If the weather is playing nice and you’re looking to expand your horizons, take Sun Run from the top of the Bullet Express down to the Alpine T-bar for a leisurely tow up to the summit. Surrounding the Enchanted Forest you’ll find the upper part of Sun Run, T-Bar Easy out, and Squirrel. You can easily spend an entire day on the east side alone, but if you’ve got time, we highly suggest taking a long, winding trip down Serwa’s, which will give you a glimpse of the Gem Lake glades and snow ghosts.
Best for Intermediates
As much as we love Serwa’s and many of the other wide, rolling greens, you don’t visit Big White just to take it easy. Big White’s true colours really come to light for intermediate skiers, especially on the west side. Not to grease my own wheels too much, but I’m a pretty good skier. However, I had my fair share of yard sales and wipeouts during my first visit to Big White, and that was long before I even attempted any of the black diamonds. Start by warming up around the runs below the Bullet Express on the east before gliding across Ridge Connector to the base of the Snow Ghost Express. From here, you’ll have access to all sorts of blues as you weave in and out of the glades underneath the jealous riders in the chairs above you.
Despite the incredible variety on the east side, the real gems (no pun intended) can be found in the Gem Lake area. Coming from the virtually flat province of Ontario, I had never seen anything like the powder bowl (or anything surrounding the Powder Chair really). However, the majority of my visits to Big White were spent exploring the runs off of the Gem Lake Express. The breathtaking view of the Okanagan Lake acts as a stunning backdrop as you wade through the knee-deep powder of the Sun Rype bowl before things get serious. Ignorantly assuming the blues at Big White were similar in difficulty to the blues/blacks of my local mountain, I made my way towards Mustang Sally. After multiple face-shots of powder and a lengthy search for a missing pole, the 3 m drops, narrow chutes and icy glades kindly reminded me that I wasn’t back at home. If you’re an experienced skier, get ready for the time of your life, as the intermediate terrain at Big White is some of the best in the west.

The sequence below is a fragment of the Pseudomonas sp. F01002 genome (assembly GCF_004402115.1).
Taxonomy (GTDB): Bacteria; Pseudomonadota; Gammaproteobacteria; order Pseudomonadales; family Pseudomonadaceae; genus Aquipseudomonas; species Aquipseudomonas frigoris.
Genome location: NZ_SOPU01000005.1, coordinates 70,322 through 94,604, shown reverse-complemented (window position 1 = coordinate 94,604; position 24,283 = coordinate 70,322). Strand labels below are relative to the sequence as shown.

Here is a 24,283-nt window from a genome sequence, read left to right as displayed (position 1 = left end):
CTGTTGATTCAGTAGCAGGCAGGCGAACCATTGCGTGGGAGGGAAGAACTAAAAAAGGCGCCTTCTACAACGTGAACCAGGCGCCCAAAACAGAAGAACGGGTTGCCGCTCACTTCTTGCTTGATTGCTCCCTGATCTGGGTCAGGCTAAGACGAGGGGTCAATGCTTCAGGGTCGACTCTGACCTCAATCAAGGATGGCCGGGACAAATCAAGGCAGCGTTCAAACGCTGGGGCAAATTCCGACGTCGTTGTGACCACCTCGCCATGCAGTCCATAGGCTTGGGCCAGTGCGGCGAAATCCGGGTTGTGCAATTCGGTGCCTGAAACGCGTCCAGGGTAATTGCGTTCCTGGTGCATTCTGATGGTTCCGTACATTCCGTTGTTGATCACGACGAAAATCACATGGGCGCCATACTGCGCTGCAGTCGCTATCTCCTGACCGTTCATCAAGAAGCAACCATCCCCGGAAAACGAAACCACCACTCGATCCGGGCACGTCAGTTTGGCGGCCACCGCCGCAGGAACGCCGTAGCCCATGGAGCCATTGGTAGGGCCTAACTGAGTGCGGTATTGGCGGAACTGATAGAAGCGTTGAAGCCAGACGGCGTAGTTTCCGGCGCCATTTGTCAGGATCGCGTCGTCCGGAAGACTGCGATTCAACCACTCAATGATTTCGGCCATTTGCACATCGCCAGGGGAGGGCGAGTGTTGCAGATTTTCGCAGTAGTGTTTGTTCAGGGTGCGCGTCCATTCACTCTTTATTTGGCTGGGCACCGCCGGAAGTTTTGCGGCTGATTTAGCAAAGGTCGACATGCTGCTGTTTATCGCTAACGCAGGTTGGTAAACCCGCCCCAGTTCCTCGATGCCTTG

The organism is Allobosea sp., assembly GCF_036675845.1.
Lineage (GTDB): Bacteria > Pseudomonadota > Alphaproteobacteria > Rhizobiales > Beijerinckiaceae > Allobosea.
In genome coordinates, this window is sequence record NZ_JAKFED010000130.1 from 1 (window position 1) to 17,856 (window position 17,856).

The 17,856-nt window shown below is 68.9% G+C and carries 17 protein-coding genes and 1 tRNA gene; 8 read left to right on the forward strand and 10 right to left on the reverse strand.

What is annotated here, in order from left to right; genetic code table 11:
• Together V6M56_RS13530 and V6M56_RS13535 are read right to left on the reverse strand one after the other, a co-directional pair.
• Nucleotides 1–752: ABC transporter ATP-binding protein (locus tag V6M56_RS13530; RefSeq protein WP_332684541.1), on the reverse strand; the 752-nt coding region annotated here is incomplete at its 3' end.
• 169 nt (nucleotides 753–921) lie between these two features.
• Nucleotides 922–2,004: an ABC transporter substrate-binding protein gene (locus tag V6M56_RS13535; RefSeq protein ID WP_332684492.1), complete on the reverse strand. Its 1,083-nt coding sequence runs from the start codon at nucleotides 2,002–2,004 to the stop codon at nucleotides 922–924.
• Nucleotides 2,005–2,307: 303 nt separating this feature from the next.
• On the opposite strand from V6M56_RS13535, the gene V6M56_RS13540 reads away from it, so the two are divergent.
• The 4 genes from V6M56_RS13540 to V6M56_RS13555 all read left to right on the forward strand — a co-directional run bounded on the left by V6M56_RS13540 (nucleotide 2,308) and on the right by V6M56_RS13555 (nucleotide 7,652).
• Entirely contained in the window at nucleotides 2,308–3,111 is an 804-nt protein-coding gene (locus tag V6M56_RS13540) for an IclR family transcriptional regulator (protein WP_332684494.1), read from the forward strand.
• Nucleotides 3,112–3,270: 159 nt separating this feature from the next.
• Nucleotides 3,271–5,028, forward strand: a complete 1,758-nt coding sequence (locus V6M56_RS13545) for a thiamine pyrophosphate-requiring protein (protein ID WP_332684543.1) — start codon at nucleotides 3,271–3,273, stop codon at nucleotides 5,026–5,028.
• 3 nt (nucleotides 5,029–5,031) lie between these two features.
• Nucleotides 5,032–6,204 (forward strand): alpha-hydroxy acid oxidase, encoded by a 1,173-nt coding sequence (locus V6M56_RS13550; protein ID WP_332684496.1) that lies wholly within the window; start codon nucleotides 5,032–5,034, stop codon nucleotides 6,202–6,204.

Best for Advanced/Experts
Personally, I could spend seasons skiing the blues and glades at Big White and never get bored. However, that’s obviously not the case for many experienced skiers. For this reason, Big White has a plethora of advanced runs that will test the abilities of even the most seasoned veterans.
Scattered throughout the blues on the west side, steep black diamonds underneath the Gem Lake Express put you in the spotlight as you fly through the trees and leap off drops, rocks, and ledges. This area, combined with the black out glades feature some of the most challenging runs on the mountain.
Still feeling unfulfilled? The Alpine T-bar and Cliff Chair provide access to the mountains most intimidating double blacks, including Pegasus, Camel’s Back and the Parachute bowl. I can’t speak from personal experience, but from what I’ve heard, the runs around the Cliff Chair are not to be taken lightly.
Big White’s Telus Park attracts all sorts of outstanding talent from skiers and snowboarders alike. The dedicated Telus Park Chair offers a quick trip to the top of the park to maximise your time on the slopes. Big White’s website boasts about their progression system; the park is strategically organised to allow riders to gradually work their way up to bigger features, minimising risk and injuries. The system features beginner/intermediate and intermediate/advanced lanes to avoid any unnecessary interference between riders of different skill levels. A variety of small, medium, large, and extra large features make up the layout, often rearranged and rotated with each new season. The park’s diverse system can even be upgraded for regional, national, and world cup events.
From Tuesday to Saturday, Big White flicks on the lights above the Bullet Express and Plaza Chair to illuminate the largest night skiing area in Western Canada. An unprecedented 15 ha of terrain is accessible between 3:30pm-8:00pm, giving you the chance to ride your favourite east side runs after the sun goes down. From Thursday and Saturday night, the Telus Park opens up, giving riders the chance to experience the park in absence of crowds. Big White’s night skiing is perfect for late risers who want to get the most out of their trip without having to wake up before the sun rises. The mountain offers afternoon and night passes which are valid between 12:30pm and 8:00pm. The après-ski scene in the village thrives all week long, a perfect excuse to grab a couple beers after an evening on the slopes.